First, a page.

NOTE: This is the fourth in a series profiling officers with the University of Arkansas at Little Rock’s Office of Public Safety.
When Officer Justin Davison completes his Dec. 13 training at Camp Robinson, he will be the first university police officer in the state to serve as a member of the Honor Guard for the Arkansas Association of Chiefs of Police.
The statewide nonprofit organization asks members of the AACP Honor Guard to travel across the state to the funerals of law enforcement officers to perform military honors.
It’s a good fit for Davison, who served more than six years in the Arkansas National Guard as a military police officer and later, in public affairs. He received his honorable discharge from the guard this past September.
Davison scored high enough on his military entrance exam to do a number of different jobs. But Davison, at the time a naive 19-year-old, inquired about any assignment that would bring a significant sign-on bonus.
It resulted in landing an assignment to train as a military police officer, which completely altered the trajectory of Davison’s life.
“I fell in love with it,” Davison said. “The ideals the training instilled in me made me fall in love with that job.”
Davison completed all of his basic and military training with the U.S. Army at Fort Leonard Wood, Mo. He said he was drawn to his assignment during his time there after realizing the benefits of what law enforcement is able to provide for others.
“We (law enforcement officers) get a bad rap, sometimes, because there are those who misuse their position as an opportunity to show how powerful they are,” he said.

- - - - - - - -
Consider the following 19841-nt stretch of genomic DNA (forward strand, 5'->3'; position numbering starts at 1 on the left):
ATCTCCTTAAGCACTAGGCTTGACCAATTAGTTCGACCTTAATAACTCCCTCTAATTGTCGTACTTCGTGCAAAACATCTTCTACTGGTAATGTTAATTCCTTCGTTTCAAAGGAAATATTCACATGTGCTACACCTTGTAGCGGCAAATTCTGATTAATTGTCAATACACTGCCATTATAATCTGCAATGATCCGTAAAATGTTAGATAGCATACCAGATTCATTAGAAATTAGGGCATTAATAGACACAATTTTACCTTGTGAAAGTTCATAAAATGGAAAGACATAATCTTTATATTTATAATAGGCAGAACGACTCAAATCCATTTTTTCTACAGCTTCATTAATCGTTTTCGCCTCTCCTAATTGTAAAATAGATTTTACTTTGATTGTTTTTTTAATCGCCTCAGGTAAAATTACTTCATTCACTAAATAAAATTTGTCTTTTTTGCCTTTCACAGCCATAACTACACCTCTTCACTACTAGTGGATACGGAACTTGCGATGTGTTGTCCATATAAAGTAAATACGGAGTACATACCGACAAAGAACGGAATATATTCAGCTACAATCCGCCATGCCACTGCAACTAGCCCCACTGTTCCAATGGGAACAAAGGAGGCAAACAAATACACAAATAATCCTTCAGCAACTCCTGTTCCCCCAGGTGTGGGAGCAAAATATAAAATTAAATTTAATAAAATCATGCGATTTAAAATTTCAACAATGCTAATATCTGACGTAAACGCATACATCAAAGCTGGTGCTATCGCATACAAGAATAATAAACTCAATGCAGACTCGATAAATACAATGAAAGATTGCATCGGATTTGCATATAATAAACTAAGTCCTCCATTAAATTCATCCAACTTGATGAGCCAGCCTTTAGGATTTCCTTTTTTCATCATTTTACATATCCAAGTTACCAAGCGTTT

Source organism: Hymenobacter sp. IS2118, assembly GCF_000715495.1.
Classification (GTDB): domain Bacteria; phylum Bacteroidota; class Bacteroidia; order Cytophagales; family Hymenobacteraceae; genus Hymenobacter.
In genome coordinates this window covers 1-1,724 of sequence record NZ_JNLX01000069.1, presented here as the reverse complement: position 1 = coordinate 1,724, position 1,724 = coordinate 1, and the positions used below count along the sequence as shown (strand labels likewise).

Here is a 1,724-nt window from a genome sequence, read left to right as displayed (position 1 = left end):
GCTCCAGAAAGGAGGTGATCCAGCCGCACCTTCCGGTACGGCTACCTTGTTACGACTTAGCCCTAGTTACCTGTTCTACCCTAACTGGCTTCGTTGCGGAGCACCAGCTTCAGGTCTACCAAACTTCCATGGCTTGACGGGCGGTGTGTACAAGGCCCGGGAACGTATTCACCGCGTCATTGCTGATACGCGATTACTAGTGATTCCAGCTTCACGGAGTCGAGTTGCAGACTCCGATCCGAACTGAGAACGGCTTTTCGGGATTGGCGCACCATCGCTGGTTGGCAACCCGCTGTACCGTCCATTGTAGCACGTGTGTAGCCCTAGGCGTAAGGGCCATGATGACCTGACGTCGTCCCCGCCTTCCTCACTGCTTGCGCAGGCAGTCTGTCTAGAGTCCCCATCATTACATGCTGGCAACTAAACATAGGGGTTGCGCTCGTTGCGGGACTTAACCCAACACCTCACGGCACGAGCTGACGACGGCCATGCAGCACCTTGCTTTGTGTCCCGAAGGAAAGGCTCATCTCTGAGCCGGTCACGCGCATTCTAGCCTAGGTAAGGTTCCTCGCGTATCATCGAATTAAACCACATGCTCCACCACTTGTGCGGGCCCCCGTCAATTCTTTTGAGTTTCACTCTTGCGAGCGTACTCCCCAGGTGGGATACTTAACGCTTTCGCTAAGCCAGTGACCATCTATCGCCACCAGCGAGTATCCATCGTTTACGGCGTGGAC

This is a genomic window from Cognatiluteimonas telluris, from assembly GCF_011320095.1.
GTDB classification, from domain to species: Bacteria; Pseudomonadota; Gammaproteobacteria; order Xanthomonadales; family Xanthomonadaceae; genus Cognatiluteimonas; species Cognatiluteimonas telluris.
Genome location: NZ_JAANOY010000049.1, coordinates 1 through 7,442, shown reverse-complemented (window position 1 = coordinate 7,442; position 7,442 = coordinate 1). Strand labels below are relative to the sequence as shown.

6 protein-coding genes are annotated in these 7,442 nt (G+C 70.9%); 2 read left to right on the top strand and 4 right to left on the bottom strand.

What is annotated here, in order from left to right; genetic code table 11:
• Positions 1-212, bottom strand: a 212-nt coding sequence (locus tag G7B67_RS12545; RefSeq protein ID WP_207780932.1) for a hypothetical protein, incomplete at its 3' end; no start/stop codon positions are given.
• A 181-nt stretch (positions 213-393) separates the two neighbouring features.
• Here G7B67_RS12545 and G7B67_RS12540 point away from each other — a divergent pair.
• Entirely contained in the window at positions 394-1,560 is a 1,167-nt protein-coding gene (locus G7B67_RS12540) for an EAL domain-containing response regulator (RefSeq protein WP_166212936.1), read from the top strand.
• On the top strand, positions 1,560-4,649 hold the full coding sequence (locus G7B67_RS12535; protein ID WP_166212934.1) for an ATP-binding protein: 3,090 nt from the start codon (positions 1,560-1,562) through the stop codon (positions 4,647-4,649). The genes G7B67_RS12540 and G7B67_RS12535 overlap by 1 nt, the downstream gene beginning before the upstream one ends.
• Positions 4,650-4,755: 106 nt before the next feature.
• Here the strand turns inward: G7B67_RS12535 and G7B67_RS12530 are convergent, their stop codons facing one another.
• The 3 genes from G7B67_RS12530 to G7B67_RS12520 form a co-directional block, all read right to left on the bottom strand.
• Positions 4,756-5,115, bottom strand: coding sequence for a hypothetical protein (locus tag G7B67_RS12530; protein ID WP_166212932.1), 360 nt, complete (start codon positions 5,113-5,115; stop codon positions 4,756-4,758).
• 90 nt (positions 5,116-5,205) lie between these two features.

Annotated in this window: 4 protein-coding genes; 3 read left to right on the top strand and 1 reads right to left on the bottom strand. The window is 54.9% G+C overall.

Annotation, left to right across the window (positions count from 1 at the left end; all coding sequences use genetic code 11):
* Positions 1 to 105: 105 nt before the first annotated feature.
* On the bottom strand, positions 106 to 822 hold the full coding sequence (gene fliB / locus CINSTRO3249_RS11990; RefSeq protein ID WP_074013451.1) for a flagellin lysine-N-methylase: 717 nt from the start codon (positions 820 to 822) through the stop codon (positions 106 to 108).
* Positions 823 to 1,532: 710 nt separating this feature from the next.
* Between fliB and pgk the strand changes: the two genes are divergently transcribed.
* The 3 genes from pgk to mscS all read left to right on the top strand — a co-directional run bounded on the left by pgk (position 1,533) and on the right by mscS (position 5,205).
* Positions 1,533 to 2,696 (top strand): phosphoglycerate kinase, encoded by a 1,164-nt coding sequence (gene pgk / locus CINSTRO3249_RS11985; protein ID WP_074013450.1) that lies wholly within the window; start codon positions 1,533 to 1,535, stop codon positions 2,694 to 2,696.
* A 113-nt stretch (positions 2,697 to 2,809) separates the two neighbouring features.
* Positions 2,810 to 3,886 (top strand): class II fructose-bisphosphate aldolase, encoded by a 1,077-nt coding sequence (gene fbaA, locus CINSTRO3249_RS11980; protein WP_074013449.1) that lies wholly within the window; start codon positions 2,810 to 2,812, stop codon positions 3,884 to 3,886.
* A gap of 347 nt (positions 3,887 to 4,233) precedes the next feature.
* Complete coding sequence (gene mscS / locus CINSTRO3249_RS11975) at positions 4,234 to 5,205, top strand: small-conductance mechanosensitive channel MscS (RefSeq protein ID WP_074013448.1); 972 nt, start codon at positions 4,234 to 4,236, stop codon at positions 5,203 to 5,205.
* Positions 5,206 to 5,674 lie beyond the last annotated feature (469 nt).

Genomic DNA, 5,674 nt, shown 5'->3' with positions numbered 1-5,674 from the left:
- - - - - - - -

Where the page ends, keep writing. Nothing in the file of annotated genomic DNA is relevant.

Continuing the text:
“That’s not what I saw during my training. I saw the ability to help protect people and the opportunity to remove elements from the community that I serve. When I made that connection at Fort Leonard Wood, I decided this was what I wanted to do with my life.”
Persistence is something else Davison may have also learned while in the military. After enrolling at UALR, UALR Detective Sharon Houlette, whom he had known since his youth, helped him get involved in student patrol. Davison eventually worked in an on-campus security position for two years.
As soon as he turned 21, he applied for a position as a UALR police officer (a person cannot serve in law enforcement in Arkansas until that age), and he was able to begin the position in 2010.
“When you find something you want to do, then you don’t give up,” he said. “Since then I’ve been here and loving every minute of it.”
Today, Davison is a member of the newly re-established bike patrol and can frequently be seen traversing campus on his 10-speed. He said he wanted to join the bike patrol because of the close interaction with students it provides.
“It’s also a great way to stay in shape,” he said, smiling.
Davison is now stationed full time at the new substation in Stabler Hall, where he said getting across campus can be done in a matter of minutes.
“I like being here in the center of campus,” he said. “Again, partly because it helps us to respond to calls quickly and effectively. But it really does help with increasing our image of being even more accessible to students. It’s important they know we are here to serve them.”